The What and Wherefore of Nonprofit Bylaws

One thing I've learned from working in nonprofits is how easy it can be to put a low premium on institutional memory. At least, we tend to think about it less in the moment than five years later when trying to figure out why we (or they) took a particular action. The governance function is especially susceptible to this considering how often the players (i.e. board members) tend to turn over every three to - however many years. As much as I advocate for term limits, I admit that a downside to frequent turnover is that as people shuffle off a board (or committee), the ability to decode some of the “whats” and “wherefores” of how things are done usually goes with them. 

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The common board duty to periodically review and update bylaws tends to illustrate this difficulty. On more than one occasion I have looked at a nonprofit's bylaws only to find myself wondering: why on earth are they written like this? Clearly, something prompted a board to insert detailed provisions about fiscal management or extensive procedures on conflicts of interest or even specify the names of standing committees. While best practices suggest that provisions like those are more functional in board policies or resolutions, at one time nonprofit leaders felt compelled to stuff them into the bylaws.

Why, you may ask? Because the bylaws are just as much a reflection of the times in which they are written (or revised) as they are a series of finite rules and structures. Whether we care to admit it or not, bylaws are often informed by the current issues and power dynamics of their day. When it comes to reviewing bylaws, there will always be a plethora of historical questions to wade through - some of which may be easy to answer and others that may reveal organizational anxieties and political landmines.

Examining the historical underpinnings of uniquely-written governing documents can lead a board toward one of two extremes: either to completely disregard the past and do a complete overhaul OR to be overly reverential to the way things were and use it as a rationale for avoiding change. Clearly, this is indicative of a "Goldilocks Problem." What then is the middle path to ensuring that bylaws are both functional and reflective of the organization's unique identity?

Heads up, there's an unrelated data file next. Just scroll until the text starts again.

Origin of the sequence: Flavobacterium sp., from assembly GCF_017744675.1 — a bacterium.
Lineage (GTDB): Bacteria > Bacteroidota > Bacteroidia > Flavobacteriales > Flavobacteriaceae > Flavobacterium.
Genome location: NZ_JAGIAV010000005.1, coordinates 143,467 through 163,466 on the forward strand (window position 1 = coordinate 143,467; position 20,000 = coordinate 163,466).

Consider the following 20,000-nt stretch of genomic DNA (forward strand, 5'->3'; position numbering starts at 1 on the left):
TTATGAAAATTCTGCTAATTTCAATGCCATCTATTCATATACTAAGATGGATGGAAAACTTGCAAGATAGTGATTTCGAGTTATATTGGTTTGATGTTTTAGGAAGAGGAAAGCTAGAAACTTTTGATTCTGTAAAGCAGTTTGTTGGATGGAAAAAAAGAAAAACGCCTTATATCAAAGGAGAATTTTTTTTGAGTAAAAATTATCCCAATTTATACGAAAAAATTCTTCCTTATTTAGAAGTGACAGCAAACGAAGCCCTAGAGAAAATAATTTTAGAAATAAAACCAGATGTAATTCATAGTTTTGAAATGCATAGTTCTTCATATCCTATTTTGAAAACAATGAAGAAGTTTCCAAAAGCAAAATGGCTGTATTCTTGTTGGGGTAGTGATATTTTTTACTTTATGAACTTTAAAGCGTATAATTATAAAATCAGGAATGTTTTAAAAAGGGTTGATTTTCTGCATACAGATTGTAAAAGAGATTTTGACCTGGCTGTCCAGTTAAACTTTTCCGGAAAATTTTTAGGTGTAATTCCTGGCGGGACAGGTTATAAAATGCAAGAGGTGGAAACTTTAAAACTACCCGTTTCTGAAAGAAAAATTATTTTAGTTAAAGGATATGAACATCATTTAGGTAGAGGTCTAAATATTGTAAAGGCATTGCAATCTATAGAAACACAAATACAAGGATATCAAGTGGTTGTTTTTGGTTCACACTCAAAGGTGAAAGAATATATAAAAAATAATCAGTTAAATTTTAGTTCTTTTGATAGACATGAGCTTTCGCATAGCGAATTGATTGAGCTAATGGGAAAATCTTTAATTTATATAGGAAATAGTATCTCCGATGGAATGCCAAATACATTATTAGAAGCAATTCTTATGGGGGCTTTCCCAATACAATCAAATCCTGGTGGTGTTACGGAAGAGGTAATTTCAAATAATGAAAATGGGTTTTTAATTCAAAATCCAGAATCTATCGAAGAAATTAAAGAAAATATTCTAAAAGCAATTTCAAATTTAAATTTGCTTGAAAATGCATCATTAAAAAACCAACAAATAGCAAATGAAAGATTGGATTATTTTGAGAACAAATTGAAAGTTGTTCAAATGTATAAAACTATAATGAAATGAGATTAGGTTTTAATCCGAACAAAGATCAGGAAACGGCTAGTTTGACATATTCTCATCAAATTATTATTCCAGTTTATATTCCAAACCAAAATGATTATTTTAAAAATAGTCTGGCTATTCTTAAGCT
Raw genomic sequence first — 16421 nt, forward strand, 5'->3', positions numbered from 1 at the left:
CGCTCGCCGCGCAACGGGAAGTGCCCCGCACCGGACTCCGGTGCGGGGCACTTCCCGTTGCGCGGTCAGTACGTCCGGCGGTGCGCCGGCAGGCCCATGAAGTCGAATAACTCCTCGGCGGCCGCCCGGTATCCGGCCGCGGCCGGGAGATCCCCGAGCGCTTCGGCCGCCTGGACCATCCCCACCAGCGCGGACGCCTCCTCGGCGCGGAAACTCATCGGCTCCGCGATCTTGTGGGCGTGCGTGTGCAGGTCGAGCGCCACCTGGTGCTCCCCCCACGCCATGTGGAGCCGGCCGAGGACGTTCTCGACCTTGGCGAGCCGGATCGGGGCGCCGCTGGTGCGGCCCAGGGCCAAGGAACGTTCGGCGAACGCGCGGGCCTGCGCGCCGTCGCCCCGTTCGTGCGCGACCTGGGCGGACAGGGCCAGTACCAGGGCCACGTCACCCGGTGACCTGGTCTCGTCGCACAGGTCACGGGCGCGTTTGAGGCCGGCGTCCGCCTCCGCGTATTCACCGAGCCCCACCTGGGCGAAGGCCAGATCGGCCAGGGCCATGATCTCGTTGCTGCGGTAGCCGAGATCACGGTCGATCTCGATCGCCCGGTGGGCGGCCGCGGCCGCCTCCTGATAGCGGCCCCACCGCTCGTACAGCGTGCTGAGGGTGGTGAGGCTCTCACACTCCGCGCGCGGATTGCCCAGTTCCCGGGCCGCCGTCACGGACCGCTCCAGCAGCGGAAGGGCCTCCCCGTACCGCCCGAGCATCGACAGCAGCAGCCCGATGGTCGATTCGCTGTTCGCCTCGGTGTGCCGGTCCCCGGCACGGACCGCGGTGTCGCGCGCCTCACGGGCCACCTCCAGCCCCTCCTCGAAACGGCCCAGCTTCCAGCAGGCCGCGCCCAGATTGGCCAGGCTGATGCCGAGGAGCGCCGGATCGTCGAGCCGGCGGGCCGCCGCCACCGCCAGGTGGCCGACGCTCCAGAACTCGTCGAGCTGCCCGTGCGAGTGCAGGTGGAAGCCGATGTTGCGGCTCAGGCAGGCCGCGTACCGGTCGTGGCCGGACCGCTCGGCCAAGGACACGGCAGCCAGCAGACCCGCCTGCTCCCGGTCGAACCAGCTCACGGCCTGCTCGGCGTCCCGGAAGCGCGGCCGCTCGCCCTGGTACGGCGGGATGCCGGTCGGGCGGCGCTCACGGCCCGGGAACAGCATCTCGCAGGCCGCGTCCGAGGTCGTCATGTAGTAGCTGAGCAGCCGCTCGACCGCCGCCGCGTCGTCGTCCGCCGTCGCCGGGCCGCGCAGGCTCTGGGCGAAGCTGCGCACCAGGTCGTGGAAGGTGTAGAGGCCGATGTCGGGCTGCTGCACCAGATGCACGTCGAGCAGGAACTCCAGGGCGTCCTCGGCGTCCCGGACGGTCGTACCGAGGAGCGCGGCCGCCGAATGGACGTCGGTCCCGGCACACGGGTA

To start, it's important to work with legal counsel to ensure that any legal and technical factors are incorporated into a draft or revision of the bylaws. These will likely include: 
  • Corporate Statutes: These are the laws nonprofits are subject to when they are incorporated in a particular state or jurisdiction. In addition to ensuring that the bylaws are compliant with standards that are explicit in those laws, it also helps to have awareness of those statutes that defer to an organization's bylaws to set its own standards and requirements.
  • Parliamentary Authority: Nonprofits that name a parliamentary authority (e.g. Roberts Rules of Order Newly Revised (RONR)) should ensure there is alignment between the contents of the bylaws and parliamentary rules and guidelines. It does not mean the bylaws won't include additional provisions and articles but structuring them in accordance with the parliamentary authority will set the organization up to better comply with the rules.
  • Other Laws & Regulations: There can be any number of legal or regulatory factors that might influence the rules that an organization adopts for itself. These might be informed by any number of unique circumstances such as grants, public contracts or regulations on specific services the organization provides. 
Once the legal considerations are taken into account, what remains can be any number of rules, processes and structures that reflect the organization's history, culture and even customs. This is where how things could be done might come into conflict with "how we've always done it". In some cases, recommending changes to existing processes can trigger political, cultural or operational hot buttons. Having strong institutional memory, in the form of records or witnesses to prior decisions, is a useful when trying to identify and mitigate potential roadblocks as well as communicate the rationale for recommended change.

When such institutional memory is not readily available, (and even if it is) it can be helpful to open up the bylaws review process for member or stakeholder review and comment. Some organizations may already require a lengthy notice and comment period as a requisite for amending the bylaws. Those that don't may benefit implementing one, either formally or informally, to ensure that recommended changes do not have unintended consequences.

Above all, it is important for any governance process, bylaws being only one of them, to be developed with a degree of intentionality that bridges the experiences of the past with the needs of the present and future. There need not be much controversy or uncertainty in the process so long as there is a balanced approach involving multiple voices and perspectives.

What role has institutional memory played in the development of your organization’s governance? How do your governing documents reflect the past, present and future of your nonprofit?

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Rachel Miller-Bleich, MA, CAE is a nonprofit governance consultant and owner of MillerBleich Consulting, LLC. To learn more, visit www.millerbleichconsulting.com.

© 2020 Rachel Miller-Bleich. All rights reserved. 

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